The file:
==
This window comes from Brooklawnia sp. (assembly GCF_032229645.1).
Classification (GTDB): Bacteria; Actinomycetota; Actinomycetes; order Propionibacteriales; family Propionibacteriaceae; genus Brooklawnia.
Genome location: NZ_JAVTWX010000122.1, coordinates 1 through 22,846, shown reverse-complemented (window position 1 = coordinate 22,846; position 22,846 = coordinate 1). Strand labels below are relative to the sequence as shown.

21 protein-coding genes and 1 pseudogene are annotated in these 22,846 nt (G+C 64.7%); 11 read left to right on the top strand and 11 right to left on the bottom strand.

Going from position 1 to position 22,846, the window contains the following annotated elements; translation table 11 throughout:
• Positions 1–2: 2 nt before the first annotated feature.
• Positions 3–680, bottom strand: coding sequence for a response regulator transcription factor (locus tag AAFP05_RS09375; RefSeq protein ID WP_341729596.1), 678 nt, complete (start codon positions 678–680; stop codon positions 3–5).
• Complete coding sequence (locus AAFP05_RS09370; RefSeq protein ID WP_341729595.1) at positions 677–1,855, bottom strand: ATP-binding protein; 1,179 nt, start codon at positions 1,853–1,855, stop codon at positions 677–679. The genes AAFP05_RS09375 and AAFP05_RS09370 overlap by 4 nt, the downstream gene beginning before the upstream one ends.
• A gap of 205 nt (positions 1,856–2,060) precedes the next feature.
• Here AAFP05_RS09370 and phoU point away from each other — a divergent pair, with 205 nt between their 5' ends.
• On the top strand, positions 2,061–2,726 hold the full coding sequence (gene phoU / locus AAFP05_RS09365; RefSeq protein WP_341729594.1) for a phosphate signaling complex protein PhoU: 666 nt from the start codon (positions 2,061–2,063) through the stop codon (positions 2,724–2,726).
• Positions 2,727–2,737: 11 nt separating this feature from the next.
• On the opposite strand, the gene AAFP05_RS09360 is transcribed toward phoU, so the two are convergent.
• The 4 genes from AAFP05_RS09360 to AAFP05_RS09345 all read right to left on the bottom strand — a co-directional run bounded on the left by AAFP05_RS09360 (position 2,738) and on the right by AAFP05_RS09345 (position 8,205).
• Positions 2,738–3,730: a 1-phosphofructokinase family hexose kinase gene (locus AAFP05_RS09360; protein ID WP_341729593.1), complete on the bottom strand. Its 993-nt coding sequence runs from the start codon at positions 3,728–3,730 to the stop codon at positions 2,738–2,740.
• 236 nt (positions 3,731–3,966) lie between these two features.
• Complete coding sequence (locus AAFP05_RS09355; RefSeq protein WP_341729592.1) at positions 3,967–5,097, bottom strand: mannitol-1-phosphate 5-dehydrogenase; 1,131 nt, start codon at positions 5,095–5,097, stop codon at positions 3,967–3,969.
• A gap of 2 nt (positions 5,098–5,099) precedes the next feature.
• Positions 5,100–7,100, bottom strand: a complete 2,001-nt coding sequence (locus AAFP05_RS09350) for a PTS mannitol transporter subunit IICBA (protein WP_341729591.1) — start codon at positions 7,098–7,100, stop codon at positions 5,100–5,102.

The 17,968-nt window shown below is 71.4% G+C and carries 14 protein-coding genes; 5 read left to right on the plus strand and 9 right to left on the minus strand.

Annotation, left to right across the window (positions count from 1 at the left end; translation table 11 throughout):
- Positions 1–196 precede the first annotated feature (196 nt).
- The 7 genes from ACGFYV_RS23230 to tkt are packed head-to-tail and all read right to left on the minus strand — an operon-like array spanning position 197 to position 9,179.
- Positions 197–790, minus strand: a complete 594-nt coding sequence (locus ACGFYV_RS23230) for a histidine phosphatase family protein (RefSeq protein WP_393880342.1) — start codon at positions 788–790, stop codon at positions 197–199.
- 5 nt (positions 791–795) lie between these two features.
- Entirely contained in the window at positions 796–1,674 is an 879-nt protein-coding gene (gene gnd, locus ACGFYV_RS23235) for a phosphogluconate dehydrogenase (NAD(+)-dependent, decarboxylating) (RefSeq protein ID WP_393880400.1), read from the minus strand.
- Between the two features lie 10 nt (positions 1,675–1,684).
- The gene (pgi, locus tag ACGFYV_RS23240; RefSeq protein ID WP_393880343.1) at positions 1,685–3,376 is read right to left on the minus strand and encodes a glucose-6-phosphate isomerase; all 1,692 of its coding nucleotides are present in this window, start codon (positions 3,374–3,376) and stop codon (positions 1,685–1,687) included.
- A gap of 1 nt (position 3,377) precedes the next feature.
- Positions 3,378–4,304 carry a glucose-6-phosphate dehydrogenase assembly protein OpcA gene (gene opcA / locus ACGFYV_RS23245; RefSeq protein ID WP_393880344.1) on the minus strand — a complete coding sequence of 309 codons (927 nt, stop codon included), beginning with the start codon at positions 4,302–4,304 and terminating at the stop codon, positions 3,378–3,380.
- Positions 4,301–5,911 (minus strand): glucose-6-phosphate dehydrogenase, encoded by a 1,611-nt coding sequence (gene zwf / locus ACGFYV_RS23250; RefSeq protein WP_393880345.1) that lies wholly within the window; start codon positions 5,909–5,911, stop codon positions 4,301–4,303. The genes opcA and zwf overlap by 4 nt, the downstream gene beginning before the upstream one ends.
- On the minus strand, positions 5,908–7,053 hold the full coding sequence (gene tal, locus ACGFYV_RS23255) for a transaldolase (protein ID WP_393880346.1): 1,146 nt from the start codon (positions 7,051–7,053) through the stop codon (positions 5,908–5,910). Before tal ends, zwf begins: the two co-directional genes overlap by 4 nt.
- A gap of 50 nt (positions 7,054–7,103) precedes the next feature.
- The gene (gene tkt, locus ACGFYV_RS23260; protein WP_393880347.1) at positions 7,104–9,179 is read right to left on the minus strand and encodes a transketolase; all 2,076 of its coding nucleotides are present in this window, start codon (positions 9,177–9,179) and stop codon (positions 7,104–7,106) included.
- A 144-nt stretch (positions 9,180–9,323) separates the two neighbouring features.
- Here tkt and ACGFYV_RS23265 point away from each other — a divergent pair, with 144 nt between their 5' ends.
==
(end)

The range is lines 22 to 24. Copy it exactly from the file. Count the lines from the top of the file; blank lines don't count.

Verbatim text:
- Positions 1–196 precede the first annotated feature (196 nt).
- The 7 genes from ACGFYV_RS23230 to tkt are packed head-to-tail and all read right to left on the minus strand — an operon-like array spanning position 197 to position 9,179.
- Positions 197–790, minus strand: a complete 594-nt coding sequence (locus ACGFYV_RS23230) for a histidine phosphatase family protein (RefSeq protein WP_393880342.1) — start codon at positions 788–790, stop codon at positions 197–199.